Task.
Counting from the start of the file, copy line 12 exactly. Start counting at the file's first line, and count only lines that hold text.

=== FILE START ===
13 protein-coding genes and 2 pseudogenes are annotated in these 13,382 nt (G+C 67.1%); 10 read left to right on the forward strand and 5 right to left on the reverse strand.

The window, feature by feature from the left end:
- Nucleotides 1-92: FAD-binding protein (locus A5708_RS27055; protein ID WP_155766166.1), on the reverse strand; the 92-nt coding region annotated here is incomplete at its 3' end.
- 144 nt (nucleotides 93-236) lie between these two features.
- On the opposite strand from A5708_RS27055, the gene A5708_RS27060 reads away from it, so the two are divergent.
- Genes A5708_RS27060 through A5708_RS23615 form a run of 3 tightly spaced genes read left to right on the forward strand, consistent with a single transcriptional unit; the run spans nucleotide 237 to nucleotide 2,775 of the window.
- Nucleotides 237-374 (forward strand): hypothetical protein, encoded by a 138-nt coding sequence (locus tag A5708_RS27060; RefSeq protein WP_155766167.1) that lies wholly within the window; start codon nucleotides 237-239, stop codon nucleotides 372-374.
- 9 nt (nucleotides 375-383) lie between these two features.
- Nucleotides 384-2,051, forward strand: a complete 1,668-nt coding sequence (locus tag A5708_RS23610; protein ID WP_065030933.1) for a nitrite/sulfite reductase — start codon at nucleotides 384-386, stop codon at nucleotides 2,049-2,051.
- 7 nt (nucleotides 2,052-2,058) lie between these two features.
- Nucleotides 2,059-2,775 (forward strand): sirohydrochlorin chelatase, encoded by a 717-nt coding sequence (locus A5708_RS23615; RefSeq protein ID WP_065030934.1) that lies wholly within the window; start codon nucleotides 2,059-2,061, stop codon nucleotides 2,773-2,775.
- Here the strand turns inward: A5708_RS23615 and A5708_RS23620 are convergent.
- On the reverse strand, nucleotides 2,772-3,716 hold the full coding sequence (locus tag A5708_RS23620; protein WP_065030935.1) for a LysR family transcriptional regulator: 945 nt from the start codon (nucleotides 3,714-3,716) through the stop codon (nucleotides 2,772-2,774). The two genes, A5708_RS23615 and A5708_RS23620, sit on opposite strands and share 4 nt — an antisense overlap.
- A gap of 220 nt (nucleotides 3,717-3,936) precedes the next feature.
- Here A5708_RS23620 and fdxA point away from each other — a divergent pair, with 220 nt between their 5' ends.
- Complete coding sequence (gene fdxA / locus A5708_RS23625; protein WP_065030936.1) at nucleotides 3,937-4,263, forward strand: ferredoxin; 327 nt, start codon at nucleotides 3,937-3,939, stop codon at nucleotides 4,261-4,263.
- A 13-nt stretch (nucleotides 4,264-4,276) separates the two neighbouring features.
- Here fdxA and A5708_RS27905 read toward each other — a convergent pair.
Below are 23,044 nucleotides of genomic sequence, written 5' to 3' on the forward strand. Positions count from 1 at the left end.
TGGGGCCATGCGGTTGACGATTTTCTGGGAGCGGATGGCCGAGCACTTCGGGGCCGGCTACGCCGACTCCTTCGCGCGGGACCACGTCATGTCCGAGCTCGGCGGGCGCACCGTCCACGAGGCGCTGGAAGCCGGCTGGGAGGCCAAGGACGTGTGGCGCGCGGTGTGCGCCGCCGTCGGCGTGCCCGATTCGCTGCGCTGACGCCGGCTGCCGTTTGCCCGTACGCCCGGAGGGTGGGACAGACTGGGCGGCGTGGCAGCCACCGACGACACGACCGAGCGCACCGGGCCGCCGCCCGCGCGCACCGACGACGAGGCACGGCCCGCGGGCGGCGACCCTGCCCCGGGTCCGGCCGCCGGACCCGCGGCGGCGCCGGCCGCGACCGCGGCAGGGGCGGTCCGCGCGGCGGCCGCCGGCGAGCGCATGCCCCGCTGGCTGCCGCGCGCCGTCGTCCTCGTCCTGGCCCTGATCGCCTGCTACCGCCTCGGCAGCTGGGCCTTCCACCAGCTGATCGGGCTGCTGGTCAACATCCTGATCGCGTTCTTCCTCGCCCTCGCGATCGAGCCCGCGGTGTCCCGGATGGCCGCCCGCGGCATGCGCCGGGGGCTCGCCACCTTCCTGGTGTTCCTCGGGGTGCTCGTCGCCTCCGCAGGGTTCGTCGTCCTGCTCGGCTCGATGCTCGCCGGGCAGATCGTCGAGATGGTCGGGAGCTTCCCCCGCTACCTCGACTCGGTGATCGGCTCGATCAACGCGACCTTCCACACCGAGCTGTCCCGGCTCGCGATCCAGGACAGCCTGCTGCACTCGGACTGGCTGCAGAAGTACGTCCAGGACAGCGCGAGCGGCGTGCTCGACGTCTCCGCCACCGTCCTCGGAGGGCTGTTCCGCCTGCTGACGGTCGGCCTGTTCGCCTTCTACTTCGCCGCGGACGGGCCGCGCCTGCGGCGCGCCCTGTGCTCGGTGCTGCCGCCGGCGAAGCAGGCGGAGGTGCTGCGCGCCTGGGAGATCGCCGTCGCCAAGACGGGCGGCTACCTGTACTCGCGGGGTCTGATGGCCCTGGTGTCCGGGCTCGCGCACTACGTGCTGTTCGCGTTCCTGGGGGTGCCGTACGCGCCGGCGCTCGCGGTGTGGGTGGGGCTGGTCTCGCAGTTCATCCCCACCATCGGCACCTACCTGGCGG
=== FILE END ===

- Here the strand turns inward: A5708_RS23615 and A5708_RS23620 are convergent.